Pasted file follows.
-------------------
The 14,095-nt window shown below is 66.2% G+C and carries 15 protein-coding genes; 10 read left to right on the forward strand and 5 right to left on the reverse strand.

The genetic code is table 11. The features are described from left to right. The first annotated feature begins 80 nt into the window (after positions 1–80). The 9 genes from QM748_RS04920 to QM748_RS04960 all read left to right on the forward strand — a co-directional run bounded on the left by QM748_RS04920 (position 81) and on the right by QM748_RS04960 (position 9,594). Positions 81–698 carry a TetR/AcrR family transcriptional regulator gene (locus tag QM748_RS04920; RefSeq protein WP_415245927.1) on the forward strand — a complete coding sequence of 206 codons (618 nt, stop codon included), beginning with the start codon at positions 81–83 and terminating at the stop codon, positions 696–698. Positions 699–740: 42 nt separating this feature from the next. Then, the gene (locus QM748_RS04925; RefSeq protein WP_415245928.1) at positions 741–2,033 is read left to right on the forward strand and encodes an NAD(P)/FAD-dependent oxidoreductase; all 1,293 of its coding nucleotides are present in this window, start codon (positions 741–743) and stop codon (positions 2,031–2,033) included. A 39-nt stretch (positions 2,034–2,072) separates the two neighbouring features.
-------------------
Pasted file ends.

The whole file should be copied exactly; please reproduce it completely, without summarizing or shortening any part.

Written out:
The 14,095-nt window shown below is 66.2% G+C and carries 15 protein-coding genes; 10 read left to right on the forward strand and 5 right to left on the reverse strand.

The genetic code is table 11. The features are described from left to right. The first annotated feature begins 80 nt into the window (after positions 1–80). The 9 genes from QM748_RS04920 to QM748_RS04960 all read left to right on the forward strand — a co-directional run bounded on the left by QM748_RS04920 (position 81) and on the right by QM748_RS04960 (position 9,594). Positions 81–698 carry a TetR/AcrR family transcriptional regulator gene (locus tag QM748_RS04920; RefSeq protein WP_415245927.1) on the forward strand — a complete coding sequence of 206 codons (618 nt, stop codon included), beginning with the start codon at positions 81–83 and terminating at the stop codon, positions 696–698. Positions 699–740: 42 nt separating this feature from the next. Then, the gene (locus QM748_RS04925; RefSeq protein WP_415245928.1) at positions 741–2,033 is read left to right on the forward strand and encodes an NAD(P)/FAD-dependent oxidoreductase; all 1,293 of its coding nucleotides are present in this window, start codon (positions 741–743) and stop codon (positions 2,031–2,033) included. A 39-nt stretch (positions 2,034–2,072) separates the two neighbouring features.